The announcement that some of the money to be saved by not finishing HS2 will be spent on doubling the tracks at Haughley Junction, just north of Stowmarket, where the line to Bury St Edmunds, Cambridge and Ely parts company with the East Anglian Main Line, is a welcome one, even if one has serious reservations about the axing of HS2, as I do. It's been a much-needed upgrade for a long time, as it acts as a limitation to freight and passenger traffic using this key route from the container port at Felixstowe to the distribution warehouses of the Midlands.

As a rail user myself, the prospect of an hourly service between Ipswich, Bury St Edmunds, Ely and Peterborough, as well as capacity to link Suffolk into the East West Rail project offers easier access to the rest of the country, rather than having to pass through London all of the time.

I hadn't realised, however, that the Haughley Junction upgrade is budgeted to cost just £20 million which, given the cost of widening the A14, is buttons. In that sense, it's disappointing that this didn't happen rather earlier. I guess that a safe Conservative seat isn't a huge priority for transport spending.

Hopefully, increasing capacity across Suffolk will encourage the transfer of container traffic off of the A14 and onto trains, and a half-hourly train service between Ipswich and Bury St Edmunds, serving the towns and villages in between, will encourage more people to travel to both whilst leaving their cars at home, or at their nearest station.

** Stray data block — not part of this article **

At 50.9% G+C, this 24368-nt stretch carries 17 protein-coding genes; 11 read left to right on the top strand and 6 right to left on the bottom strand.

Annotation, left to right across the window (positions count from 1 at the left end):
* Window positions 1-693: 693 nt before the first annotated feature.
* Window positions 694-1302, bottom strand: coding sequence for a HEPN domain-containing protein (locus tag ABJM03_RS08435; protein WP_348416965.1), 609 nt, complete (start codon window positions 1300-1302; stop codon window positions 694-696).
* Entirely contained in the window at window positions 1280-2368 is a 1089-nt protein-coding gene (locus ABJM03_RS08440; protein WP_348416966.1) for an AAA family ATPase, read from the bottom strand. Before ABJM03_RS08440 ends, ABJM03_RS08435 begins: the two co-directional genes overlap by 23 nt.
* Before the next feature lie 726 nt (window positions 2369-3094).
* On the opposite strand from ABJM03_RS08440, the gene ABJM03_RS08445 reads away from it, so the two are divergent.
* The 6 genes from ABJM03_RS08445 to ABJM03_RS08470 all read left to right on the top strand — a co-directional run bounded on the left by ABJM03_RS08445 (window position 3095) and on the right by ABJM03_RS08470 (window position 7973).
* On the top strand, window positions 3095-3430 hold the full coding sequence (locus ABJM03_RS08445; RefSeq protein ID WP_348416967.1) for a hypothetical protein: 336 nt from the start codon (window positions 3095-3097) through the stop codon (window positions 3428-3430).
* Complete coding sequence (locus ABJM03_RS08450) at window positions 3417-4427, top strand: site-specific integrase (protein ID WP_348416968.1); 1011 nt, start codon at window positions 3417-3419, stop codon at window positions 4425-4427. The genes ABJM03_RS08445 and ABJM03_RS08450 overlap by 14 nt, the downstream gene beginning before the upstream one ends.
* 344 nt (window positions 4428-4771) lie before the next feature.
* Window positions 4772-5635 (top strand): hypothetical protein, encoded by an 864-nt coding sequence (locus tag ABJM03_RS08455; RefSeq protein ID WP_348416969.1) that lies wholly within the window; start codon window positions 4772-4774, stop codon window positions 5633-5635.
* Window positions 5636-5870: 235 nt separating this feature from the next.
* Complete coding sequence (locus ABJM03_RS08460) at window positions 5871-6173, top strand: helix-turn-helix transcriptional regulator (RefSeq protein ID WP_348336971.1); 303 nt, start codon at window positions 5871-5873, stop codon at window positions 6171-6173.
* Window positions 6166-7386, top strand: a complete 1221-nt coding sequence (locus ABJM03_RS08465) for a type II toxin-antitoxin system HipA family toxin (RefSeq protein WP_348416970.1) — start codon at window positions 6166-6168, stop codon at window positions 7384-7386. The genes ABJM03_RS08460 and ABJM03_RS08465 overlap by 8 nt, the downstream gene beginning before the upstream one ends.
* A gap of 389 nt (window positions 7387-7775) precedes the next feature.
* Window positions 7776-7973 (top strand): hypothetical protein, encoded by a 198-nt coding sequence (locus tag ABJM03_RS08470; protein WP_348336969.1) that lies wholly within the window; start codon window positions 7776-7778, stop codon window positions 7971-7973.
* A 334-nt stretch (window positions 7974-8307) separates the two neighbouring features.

The next thing would be to double track the line from Kennett to Cambridge or, at the very least, improve the approach through Cherry Hinton to Cambridge. Perhaps that will come, and I'm sure that MARPA will be campaigning for further improvements.

Wednesday, October 04, 2023

Time to push the "cut Civil Servants" button again, it seems...

I am a civil servant. Yes, I admit it, albeit perhaps not what some might expect. I serve the Government, whether or not I agree with its policies, because that is my function. I will deliver my designated role with as much enthusiasm and skill as I possess, as my job is to ensure compliance with the law of the land as far as is possible. I even argued in my younger days that, if Government wants to reduce the number of civil servants, it's not for us to argue - it's for the Government to justify what will probably happen next, i.e. a collapse of service quality or compliance function.

And, after many, many years doing so, I am quite cynical about what elected politicians say as opposed to what they actually do when push comes to shove.